“They have been fighting us for over five years on these lawsuits,” Ms. Ryan said.

At the end of 2019, as the lawsuits were being debated in court, officials approved a $5.2 billion plan to add elevators to 70 stations by 2024, at a speed at which the agency had “never” operated before, Mr. Lieber said.

The settlement agreement would advance that commitment. The transit authority would be required to devote about 15 percent of the subway’s capital budget — which is used for construction, upgrades and maintenance projects — to specific efforts to improve accessibility.

“It’s going to take billions of dollars, it’s going to take a lot of sweat and muscle, but we will get it done,” Mr. Lieber said.

The settlement will represent a significant financial outlay for a transit authority that has faced increased fiscal pressure as a result of the pandemic. The transit system has long struggled to keep capital spending down, paying some of the highest construction costs in the world for projects.

Transit officials already have a lengthy list of expensive projects and system upgrades in their capital plan. A congestion pricing plan that was expected to bring hundreds of millions of dollars for those improvements has been delayed, with Gov. Kathy Hochul and Mr. Lieber blaming officials in Washington for an extensive federal review process.

Even with the financial investment it calls for, the settlement will not bring the subway system to full accessibility. Mr. Lieber said that the remaining 5 percent of stations not covered by the agreement have difficult engineering issues, including concerns over stability or additional weight, that would make adding elevators or ramps unfeasible.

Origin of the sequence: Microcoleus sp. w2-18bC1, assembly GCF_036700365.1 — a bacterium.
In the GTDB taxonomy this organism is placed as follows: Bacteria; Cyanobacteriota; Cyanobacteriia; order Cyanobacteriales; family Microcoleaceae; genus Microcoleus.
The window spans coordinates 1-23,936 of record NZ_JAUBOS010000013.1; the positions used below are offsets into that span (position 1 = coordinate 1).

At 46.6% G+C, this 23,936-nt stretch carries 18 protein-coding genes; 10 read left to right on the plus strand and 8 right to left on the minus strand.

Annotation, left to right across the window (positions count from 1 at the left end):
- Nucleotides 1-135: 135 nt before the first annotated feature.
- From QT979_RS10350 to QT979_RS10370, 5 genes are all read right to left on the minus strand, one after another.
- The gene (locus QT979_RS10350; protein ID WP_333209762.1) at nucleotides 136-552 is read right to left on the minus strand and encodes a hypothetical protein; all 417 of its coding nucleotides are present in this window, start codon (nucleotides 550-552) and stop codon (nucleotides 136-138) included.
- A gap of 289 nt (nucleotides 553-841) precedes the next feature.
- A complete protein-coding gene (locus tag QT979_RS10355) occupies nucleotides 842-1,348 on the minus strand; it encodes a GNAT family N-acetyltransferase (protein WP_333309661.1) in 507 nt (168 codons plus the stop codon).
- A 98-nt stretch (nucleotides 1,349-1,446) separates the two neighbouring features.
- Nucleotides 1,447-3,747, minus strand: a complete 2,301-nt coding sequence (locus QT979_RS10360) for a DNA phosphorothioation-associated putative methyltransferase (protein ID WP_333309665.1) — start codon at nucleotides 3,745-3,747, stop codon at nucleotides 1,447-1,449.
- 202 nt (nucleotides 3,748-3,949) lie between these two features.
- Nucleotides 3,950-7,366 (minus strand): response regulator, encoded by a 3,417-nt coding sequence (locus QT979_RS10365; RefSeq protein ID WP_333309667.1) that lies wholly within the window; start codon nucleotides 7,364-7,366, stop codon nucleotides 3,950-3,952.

The agreement will also not address the condition of existing elevators, the focus of another lawsuit. Passengers who rely on the elevators say that they are poorly maintained and that even those that are operating properly are overly crowded, unclean and plagued by foul smells.

Milagros Ortiz, 69, who has a heart condition and uses a walker, said on Wednesday morning that the elevators at Union Square were frequently out of service, limiting her travel.

And even when they were functioning, she said, seemingly simple trips could be an ordeal.

To travel from her home in Alphabet City to a Target in Downtown Brooklyn on Wednesday, she took a bus to Union Square, then two elevators down to the subway platform.

Upon arriving at the Atlantic Avenue station, she then needed to take three elevators to get up to street level, with lengthy walks between them.

But still, she said, it was better than the alternative.

“I can’t do the stairs,” she said. “If you see the stairs, it’s like you’ll never get to heaven.”

Olivia Bensimon contributed reporting.